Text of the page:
Linda Farinola from Princeton Financial Group broke it down.

If someone wanted to live off $4,000 a month after taxes for 40 years — taking into account 3% inflation and a return on invested retirement funds of 6% — they would need somewhere closer to $4 million, she said.

“I don’t think they don’t fully appreciate the cost of life and the effect of inflation over 40 years,” she said. “Just show them the math. It’s simple math.”

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Younger generations may often fail to appreciate the expenses of day-to-day living, Jen Grant from Perryman Financial Advisory, said. Many may still rely on their parents to cover expenses like phone bills and aren’t aware of other costs that emerge as people age.

“I think there’s that cusp where they’re on the edge of adulthood and they’re starting to make money…but I don’t think they’ve kind of been fully immersed in some of the adult minutiae of life,” she said. “If you think all I have to pay for is rent and utilities and food, that’s a different life than the rest of us that are thinking, ‘I’ve got property taxes to the county’ and the older you get, the more nuanced finances become.”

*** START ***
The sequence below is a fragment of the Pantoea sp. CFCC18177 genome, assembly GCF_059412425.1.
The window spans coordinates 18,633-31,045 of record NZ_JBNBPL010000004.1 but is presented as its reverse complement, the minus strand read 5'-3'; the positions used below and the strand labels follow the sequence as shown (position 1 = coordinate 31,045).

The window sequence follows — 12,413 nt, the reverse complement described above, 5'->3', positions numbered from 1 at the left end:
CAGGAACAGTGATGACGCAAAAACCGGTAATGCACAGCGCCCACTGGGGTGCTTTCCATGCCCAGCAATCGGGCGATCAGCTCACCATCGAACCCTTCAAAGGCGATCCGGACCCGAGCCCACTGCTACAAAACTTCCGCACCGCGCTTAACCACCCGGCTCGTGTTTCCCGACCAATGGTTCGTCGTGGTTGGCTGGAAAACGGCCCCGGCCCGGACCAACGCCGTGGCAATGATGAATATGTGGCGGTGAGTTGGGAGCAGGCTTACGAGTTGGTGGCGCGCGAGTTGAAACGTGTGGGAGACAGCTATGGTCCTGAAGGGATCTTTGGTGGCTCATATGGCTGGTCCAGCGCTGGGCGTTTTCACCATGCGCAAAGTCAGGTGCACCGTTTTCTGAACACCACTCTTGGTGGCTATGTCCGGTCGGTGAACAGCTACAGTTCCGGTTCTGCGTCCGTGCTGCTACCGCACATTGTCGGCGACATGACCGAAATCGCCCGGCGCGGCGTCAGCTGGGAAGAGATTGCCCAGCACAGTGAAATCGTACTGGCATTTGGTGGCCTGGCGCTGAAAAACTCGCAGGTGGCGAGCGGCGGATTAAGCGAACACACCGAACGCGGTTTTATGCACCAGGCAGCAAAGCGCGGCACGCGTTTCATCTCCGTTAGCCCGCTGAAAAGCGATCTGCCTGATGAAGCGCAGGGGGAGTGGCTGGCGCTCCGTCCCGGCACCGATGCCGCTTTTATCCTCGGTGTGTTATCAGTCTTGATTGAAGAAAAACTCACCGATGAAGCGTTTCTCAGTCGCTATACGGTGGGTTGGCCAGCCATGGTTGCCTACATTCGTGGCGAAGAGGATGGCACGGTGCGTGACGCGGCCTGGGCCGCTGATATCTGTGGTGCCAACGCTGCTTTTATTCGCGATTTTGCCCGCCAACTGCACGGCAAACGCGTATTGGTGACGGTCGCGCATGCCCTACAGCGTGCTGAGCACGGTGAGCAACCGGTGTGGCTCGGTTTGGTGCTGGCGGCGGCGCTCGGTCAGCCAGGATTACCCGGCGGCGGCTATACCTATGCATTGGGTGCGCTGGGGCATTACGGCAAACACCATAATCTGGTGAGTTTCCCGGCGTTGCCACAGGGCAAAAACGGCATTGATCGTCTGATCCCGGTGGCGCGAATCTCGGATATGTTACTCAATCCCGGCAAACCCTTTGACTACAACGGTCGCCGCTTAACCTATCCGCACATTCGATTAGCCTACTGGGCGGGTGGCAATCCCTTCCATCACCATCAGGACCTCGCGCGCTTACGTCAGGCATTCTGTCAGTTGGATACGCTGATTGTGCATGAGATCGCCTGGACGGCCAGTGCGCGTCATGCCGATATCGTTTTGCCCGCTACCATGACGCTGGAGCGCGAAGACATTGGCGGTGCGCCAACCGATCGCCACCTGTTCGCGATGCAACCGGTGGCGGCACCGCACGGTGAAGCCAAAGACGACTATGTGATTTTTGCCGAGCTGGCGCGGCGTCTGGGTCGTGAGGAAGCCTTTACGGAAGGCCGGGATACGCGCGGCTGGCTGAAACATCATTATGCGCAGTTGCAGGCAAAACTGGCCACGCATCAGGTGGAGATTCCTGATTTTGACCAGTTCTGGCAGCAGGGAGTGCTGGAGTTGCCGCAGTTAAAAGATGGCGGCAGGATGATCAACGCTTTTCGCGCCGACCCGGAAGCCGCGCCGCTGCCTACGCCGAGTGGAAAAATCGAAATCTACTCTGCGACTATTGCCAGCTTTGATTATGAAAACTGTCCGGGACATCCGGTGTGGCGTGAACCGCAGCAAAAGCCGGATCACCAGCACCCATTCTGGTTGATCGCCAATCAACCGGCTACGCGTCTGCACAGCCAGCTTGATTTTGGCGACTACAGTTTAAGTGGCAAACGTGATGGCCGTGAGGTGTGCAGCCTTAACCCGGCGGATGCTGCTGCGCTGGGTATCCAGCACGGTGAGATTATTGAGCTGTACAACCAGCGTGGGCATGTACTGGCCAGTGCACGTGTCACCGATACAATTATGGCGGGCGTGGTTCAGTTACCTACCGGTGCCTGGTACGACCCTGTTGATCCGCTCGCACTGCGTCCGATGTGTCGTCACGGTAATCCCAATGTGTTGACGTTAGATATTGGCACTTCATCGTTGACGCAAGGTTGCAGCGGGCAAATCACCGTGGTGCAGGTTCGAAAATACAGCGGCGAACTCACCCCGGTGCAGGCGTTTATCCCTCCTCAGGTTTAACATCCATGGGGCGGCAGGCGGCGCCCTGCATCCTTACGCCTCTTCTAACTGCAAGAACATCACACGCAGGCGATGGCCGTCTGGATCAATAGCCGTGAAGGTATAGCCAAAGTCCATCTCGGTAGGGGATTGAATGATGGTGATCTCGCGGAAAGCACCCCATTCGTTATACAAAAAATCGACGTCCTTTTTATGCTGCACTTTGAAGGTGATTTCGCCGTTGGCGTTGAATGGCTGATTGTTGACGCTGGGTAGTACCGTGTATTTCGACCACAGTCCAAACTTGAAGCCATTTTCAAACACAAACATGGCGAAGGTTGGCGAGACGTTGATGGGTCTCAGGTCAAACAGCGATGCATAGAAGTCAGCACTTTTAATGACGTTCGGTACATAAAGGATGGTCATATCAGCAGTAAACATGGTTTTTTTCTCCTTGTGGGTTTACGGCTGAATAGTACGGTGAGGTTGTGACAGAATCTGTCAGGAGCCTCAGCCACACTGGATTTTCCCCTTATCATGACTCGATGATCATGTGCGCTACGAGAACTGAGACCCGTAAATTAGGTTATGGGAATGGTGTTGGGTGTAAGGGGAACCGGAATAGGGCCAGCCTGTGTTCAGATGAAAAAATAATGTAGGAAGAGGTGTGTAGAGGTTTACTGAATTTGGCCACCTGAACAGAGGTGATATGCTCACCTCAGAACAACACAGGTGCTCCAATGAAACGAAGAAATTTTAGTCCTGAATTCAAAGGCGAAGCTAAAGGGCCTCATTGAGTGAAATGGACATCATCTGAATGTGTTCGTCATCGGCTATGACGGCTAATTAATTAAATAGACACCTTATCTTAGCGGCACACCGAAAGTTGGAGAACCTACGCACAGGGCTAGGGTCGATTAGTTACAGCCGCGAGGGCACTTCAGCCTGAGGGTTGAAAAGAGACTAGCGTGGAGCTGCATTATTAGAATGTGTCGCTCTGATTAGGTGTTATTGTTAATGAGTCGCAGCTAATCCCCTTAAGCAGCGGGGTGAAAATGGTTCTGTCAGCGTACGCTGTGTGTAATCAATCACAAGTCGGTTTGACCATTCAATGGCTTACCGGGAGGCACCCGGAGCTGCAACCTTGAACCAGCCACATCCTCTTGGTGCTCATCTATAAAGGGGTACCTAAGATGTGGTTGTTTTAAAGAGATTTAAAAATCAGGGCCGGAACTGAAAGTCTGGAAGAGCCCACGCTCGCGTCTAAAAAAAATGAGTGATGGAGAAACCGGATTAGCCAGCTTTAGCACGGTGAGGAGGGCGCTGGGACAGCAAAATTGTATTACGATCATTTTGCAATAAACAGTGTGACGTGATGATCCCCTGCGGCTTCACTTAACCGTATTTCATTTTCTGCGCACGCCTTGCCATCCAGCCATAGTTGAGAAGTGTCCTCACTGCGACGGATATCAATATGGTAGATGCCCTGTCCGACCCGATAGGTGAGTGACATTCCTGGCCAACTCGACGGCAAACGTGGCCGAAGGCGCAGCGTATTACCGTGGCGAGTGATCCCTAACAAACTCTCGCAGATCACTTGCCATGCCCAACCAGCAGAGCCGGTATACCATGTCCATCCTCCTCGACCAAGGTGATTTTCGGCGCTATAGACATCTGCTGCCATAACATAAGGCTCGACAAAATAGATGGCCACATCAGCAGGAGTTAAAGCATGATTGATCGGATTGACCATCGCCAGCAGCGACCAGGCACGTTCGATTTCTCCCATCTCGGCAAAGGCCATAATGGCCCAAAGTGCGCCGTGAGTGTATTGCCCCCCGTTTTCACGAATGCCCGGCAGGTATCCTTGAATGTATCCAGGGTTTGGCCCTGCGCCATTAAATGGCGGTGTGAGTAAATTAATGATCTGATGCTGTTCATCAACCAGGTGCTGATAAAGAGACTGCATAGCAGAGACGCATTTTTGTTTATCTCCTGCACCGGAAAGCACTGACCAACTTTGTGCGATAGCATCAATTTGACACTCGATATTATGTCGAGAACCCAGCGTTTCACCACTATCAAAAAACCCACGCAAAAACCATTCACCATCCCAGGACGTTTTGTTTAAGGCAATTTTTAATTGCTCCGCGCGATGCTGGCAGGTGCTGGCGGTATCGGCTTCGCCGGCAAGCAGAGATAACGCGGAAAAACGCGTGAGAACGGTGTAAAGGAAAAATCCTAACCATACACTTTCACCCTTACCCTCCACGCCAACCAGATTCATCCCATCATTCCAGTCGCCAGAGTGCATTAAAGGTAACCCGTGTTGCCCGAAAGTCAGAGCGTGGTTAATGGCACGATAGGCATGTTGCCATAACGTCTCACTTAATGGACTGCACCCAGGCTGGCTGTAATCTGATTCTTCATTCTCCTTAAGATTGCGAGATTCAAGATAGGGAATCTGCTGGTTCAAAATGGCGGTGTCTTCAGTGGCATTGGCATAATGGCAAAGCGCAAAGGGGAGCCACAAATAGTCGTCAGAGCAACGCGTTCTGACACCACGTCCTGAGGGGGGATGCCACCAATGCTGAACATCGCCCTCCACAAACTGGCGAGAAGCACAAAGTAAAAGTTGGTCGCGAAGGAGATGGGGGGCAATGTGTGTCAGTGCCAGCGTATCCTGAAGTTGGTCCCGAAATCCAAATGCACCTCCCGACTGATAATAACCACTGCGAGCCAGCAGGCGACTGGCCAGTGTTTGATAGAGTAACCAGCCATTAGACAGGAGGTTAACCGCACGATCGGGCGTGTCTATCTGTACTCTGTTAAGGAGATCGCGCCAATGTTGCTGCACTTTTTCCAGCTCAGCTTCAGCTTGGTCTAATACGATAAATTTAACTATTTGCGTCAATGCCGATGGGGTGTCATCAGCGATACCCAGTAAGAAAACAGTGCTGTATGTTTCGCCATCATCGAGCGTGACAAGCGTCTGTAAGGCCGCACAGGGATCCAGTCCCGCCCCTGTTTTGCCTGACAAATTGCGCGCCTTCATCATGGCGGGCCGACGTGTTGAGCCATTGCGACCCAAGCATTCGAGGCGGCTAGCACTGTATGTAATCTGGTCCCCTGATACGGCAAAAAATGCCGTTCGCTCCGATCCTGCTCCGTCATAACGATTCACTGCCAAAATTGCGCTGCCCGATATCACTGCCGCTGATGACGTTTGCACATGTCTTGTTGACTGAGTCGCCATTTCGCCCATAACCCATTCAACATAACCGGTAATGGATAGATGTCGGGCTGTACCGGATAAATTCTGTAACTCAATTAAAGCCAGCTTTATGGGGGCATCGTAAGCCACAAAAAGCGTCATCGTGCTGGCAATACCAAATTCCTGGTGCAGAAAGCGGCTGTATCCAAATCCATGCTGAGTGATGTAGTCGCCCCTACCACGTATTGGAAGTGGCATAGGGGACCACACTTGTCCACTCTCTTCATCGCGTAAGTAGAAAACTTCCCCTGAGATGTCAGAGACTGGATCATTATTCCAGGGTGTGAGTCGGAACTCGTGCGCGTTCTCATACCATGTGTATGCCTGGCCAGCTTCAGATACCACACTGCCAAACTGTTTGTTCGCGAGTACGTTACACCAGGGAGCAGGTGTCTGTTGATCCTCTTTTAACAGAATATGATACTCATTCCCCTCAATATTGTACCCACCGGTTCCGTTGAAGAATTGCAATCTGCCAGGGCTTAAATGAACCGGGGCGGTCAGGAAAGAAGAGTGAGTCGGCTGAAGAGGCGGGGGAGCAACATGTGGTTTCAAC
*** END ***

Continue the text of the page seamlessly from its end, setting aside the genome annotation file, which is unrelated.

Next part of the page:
Still, there’s no need to fully burst Gen Z’s retirement bubble, these experts said. If they really want to retire at 60 and plan for 40 golden years to follow, they just need to be realistic about achieving their retirement goals.

For instance, Gen Zers should meet with a financial advisor and come up with a plan tailored to their individual needs, said Aditi Javeri Gokhale, chief strategy officer, head of institutional investments, and president of retail investments at Northwestern Mutual.

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The Northwestern Mutual study found that “people who identify as disciplined financial planners knock two years off their retirement age,” while “non-planners add two years.”

Gokhale asserted that a planner could help Gen Zers navigate goals like getting married and starting a family, putting their kids through school, and in the long term, retirement.

“So it’s about five years, 10 years, 20 years, and then retirement. So to think about that then you have got to start doing goal-setting and goal-planning,” she said. “And that’s how you start to have a conversation about both near-term and retirement goals.”

Beyond saving in a traditional or Roth IRA and a 401(k), Hafeez recommended that Gen Z consider other investments like real estate that provide cash flow.

“The holy grail of retirement is to focus on monthly cash flow that can also be inflation-adjusted as time passes,” he said.

Ahmed, meanwhile, emphasized that there is no way around hard work, diligent saving, and proactive planning for an optimal retirement.

“I always tell my own children to look at the squirrels during late summer and early fall. They’re busy as mad grabbing all the nuts and whatever that they’re going to put away,” he said. “Because they know the winter is coming…Winter is your retirement and you have to save for it now.”

Dylan Croll is a Yahoo Finance reporter.